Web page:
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7 Tips to Minimize Seasonal and Perennial Allergies

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As spring approaches, we can all look forward to warmer weather. Unfortunately, for many Americans that also means the beginning of allergy season. Tree pollen typically becomes an issue in late March to April. And climate change is only making things worse. Between 1995 and 2015, the ragweed pollen season increased from one to three-and-a-half weeks. We can assume that number has only increased since then.

Understanding Allergies

Both seasonal and perennial allergies can cause allergic rhinitis, also known as hay fever. Perennial allergens can affect people all year round, whereas seasonal allergies are focused on seasons such as spring or fall. With seasonal allergies, pollen is often a trigger. With perennial allergies, triggers can be dust mites, mold, or pets. Allergy symptoms typically include itchy eyes and throat, sneezing, and a runny or stuffy nose.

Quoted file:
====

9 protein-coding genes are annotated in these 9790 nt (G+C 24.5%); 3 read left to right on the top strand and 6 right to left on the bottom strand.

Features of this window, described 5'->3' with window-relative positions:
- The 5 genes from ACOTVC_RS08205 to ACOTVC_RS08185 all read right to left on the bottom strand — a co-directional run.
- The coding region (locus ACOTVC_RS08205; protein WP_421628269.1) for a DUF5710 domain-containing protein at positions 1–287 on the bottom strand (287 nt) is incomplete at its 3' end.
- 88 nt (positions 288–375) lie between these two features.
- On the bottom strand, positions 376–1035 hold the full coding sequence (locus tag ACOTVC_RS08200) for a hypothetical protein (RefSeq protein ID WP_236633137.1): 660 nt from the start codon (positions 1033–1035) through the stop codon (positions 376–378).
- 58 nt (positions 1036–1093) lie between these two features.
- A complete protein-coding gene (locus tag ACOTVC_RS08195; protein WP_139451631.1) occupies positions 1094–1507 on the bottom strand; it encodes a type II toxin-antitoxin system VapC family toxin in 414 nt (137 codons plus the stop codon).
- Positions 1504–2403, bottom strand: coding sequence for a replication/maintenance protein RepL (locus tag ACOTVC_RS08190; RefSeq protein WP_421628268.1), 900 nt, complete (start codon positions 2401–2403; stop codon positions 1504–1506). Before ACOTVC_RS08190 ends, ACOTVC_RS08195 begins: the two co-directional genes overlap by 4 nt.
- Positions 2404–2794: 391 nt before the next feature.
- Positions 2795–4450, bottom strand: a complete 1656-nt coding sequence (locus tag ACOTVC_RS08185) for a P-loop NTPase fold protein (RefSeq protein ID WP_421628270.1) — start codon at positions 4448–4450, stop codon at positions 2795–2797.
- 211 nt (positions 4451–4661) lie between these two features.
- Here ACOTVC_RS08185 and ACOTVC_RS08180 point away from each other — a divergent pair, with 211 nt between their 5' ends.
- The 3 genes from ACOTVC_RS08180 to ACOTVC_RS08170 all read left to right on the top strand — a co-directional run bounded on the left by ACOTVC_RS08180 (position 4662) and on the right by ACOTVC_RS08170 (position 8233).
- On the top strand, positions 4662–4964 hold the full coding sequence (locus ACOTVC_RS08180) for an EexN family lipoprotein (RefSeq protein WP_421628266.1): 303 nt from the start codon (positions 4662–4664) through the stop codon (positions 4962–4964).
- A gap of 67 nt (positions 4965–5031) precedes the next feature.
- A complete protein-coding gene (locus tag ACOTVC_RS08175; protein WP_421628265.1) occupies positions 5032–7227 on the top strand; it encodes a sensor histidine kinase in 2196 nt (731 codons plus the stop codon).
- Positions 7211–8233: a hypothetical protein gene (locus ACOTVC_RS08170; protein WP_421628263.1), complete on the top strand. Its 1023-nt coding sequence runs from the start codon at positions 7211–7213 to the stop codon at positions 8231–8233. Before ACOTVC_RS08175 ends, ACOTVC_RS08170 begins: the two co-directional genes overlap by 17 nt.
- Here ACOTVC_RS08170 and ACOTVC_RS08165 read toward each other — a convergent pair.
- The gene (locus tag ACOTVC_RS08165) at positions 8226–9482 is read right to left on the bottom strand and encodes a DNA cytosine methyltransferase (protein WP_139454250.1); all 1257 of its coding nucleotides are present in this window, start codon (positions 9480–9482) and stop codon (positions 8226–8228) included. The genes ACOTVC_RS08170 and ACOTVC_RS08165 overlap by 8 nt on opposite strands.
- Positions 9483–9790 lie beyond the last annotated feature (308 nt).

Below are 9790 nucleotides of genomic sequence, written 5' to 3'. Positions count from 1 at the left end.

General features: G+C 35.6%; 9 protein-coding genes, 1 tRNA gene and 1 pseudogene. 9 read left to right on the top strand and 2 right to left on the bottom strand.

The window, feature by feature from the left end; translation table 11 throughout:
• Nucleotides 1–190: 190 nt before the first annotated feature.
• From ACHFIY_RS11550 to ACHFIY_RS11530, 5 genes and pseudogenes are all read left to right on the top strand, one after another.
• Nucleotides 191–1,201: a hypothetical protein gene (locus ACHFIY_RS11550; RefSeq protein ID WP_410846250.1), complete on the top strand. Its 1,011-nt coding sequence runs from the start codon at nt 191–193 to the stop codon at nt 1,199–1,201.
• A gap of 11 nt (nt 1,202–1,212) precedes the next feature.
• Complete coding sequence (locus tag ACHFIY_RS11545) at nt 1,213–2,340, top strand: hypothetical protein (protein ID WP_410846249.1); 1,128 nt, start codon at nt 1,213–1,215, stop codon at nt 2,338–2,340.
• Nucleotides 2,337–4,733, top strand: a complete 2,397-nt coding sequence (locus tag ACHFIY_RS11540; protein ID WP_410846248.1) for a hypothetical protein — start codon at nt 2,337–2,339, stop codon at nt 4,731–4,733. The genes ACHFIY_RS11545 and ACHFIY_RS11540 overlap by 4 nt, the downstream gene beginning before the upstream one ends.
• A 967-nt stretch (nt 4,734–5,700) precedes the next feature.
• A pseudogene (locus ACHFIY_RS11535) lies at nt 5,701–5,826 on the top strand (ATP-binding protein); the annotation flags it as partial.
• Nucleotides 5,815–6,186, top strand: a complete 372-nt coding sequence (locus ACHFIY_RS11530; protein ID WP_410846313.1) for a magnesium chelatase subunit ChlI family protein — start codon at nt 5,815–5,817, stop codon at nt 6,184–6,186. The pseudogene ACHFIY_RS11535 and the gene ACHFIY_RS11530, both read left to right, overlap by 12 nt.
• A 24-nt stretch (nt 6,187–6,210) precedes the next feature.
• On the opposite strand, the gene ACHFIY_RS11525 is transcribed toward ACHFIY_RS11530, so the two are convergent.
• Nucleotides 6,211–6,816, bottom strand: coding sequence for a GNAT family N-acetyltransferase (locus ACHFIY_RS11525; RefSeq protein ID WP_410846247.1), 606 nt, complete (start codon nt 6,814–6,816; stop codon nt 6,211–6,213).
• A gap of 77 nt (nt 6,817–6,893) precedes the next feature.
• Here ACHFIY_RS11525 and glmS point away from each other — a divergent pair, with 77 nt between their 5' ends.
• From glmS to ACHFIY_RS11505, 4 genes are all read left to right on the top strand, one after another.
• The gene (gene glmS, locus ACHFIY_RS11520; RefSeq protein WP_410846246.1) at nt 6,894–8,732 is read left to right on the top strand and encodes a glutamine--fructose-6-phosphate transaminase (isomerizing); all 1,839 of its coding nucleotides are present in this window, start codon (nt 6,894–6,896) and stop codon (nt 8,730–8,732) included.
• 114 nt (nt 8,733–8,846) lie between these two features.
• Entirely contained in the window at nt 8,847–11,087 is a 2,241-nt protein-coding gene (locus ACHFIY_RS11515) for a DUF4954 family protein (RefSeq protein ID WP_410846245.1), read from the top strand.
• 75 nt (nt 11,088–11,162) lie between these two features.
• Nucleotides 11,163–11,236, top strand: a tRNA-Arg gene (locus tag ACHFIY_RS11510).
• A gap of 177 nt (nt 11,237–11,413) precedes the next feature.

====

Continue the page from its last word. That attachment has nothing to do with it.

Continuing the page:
Allergy Testing and Treatment

Allergy testing is one of the most certifiable means in which to identify potential allergies. Skin-prick testing or blood tests help physicians determine what is causing the allergy. Correctly identifying allergy triggers is a key component of effective management. Treatment options for allergies can vary, but the most common treatment options are environmental control, medications, and immunotherapy (allergy shots). Here, sources at ENT and Allergy Associates (ENTA), the largest ear, nose, throat, allergy, and audiology practice in the country, share tips to minimize the impact of seasonal and perennial allergies.

Tips

•  Try staying indoors when possible, especially when pollen counts are high or at their peak.
•  Keep windows of your home, workplace, and car closed during peak pollen seasons.
•  Use air conditioning whenever possible.
•  Wash your hands and face to remove pollen.
•  Shower and shampoo your hair at bedtime to wash off accumulated pollens. 
•  Wear glasses or sunglasses when outdoor to minimize pollen getting into your eyes.
•  Wash bedding once a week using hot water.

About The Author
Heather-Mikesell-author-1

Heather, co-founder of Well Defined and the former editor-in-chief of American Spa, is an award-winning journalist and content strategist, skilled in writing, copyediting, and media relations. She is also a freelance writer and has contributed to Elite Traveler, Islands, Kiwi, Luxury Travel Advisor, Organic Spa, Porthole Cruise, Travel Agent, abcnews.com, jetsetter.com, outside.com, and wellandgood.com, in addition to various custom publications. She is frequently called upon to comment on various spa and wellness trends for various media outlets.